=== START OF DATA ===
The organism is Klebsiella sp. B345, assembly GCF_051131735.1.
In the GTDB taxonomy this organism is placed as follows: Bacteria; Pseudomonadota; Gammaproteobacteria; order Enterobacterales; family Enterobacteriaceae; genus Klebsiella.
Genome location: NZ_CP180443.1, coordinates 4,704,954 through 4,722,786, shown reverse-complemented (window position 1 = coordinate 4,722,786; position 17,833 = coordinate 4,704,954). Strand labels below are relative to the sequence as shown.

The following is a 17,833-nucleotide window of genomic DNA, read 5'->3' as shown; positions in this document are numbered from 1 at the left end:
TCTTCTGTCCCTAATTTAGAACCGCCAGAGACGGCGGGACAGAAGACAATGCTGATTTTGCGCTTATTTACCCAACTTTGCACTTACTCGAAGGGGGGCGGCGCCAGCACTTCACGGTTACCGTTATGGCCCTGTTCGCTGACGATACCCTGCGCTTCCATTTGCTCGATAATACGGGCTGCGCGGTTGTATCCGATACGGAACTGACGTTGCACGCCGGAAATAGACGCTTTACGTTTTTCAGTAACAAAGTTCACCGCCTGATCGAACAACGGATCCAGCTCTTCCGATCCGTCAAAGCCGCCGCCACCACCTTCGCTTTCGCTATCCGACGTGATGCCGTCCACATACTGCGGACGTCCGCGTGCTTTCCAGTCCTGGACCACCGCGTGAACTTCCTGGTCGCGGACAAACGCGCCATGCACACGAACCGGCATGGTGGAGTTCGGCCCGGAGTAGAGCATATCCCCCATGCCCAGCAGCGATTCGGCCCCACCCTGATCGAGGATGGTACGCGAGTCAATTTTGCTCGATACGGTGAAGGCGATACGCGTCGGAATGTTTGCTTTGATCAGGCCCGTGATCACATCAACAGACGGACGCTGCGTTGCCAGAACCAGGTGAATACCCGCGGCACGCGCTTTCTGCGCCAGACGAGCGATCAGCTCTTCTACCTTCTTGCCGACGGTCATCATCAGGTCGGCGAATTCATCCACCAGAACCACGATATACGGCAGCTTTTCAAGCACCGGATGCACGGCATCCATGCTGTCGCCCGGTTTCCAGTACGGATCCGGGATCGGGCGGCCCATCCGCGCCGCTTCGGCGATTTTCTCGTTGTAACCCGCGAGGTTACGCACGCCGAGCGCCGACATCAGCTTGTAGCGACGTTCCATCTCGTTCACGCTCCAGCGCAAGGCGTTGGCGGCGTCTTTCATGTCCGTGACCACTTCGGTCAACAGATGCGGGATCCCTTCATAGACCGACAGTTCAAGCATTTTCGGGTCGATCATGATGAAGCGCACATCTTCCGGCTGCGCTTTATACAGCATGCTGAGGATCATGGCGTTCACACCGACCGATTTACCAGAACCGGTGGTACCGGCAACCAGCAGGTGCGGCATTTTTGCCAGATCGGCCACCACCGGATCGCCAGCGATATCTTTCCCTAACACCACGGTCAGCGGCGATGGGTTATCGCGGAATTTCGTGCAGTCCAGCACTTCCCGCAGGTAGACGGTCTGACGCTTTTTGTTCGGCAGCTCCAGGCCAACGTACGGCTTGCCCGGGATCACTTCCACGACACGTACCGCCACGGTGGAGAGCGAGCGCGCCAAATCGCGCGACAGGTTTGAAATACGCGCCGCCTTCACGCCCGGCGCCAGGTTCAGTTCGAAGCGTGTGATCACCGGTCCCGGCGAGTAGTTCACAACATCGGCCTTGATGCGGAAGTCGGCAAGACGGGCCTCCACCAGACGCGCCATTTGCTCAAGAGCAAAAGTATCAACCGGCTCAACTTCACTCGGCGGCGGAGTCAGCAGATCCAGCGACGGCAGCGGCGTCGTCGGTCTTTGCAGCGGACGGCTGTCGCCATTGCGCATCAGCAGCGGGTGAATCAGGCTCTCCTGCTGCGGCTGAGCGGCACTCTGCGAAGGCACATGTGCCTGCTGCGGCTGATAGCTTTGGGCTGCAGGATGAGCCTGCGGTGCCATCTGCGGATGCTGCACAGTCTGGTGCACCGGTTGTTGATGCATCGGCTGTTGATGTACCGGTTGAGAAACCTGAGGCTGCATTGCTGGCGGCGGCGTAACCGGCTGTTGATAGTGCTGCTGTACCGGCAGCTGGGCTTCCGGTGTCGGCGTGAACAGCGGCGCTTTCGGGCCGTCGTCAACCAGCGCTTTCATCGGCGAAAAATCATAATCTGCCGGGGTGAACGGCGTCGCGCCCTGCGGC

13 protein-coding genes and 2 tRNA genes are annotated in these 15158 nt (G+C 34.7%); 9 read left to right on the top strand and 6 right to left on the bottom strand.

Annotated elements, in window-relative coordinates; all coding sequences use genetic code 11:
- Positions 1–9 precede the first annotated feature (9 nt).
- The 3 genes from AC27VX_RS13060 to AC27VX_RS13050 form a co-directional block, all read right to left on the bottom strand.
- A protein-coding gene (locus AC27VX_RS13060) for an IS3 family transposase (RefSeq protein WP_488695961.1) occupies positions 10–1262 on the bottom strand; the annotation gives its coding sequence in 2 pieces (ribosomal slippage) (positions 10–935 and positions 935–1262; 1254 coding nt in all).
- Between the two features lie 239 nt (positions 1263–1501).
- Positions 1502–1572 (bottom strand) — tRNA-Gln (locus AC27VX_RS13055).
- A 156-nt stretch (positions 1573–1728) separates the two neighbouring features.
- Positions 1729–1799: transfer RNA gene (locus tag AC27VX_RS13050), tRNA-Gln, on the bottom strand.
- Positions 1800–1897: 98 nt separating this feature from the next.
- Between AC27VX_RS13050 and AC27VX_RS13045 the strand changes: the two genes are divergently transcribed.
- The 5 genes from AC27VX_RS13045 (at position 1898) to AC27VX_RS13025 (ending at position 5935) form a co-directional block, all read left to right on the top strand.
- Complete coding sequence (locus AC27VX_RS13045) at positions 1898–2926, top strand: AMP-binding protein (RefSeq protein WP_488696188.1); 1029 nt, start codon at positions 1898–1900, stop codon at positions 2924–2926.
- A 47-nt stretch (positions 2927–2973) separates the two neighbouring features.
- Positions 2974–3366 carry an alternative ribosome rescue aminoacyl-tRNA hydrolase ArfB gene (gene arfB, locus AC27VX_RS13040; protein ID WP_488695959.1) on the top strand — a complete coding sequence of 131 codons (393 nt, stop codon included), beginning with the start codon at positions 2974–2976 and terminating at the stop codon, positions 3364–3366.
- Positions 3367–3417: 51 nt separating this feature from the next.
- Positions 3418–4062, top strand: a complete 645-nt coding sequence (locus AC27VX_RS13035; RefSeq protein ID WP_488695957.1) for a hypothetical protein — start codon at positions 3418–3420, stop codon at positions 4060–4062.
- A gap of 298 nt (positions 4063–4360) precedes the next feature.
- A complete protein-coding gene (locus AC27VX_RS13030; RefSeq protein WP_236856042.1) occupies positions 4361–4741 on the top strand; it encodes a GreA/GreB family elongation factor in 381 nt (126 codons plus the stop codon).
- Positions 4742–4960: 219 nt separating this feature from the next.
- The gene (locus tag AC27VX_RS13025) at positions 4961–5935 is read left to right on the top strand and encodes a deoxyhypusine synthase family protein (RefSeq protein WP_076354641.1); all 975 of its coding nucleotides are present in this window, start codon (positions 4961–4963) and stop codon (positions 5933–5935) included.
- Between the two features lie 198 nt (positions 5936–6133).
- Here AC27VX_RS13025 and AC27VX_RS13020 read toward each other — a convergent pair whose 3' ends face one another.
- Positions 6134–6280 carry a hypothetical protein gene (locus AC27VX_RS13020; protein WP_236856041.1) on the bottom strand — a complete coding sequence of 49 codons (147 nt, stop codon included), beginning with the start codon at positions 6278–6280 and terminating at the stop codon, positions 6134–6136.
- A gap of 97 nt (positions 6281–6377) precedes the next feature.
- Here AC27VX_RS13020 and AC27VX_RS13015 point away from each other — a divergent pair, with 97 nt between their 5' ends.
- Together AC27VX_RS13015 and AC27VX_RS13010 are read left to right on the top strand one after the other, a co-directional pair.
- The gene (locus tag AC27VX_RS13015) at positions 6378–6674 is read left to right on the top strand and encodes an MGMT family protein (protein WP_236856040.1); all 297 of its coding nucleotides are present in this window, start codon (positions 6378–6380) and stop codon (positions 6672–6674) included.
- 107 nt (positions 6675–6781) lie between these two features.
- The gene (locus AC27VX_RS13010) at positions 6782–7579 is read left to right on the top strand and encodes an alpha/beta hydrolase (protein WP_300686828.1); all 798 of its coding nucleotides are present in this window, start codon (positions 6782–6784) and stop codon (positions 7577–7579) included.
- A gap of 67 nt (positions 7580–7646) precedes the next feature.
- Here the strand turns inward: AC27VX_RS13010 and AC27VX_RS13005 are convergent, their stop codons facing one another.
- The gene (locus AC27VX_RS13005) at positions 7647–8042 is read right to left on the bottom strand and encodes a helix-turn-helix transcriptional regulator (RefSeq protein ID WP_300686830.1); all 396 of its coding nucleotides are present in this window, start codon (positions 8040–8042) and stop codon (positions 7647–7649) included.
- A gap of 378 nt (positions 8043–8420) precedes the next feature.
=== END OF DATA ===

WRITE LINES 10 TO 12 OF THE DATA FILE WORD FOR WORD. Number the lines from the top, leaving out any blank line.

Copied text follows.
- A protein-coding gene (locus AC27VX_RS13060) for an IS3 family transposase (RefSeq protein WP_488695961.1) occupies positions 10–1262 on the bottom strand; the annotation gives its coding sequence in 2 pieces (ribosomal slippage) (positions 10–935 and positions 935–1262; 1254 coding nt in all).
- Between the two features lie 239 nt (positions 1263–1501).
- Positions 1502–1572 (bottom strand) — tRNA-Gln (locus AC27VX_RS13055).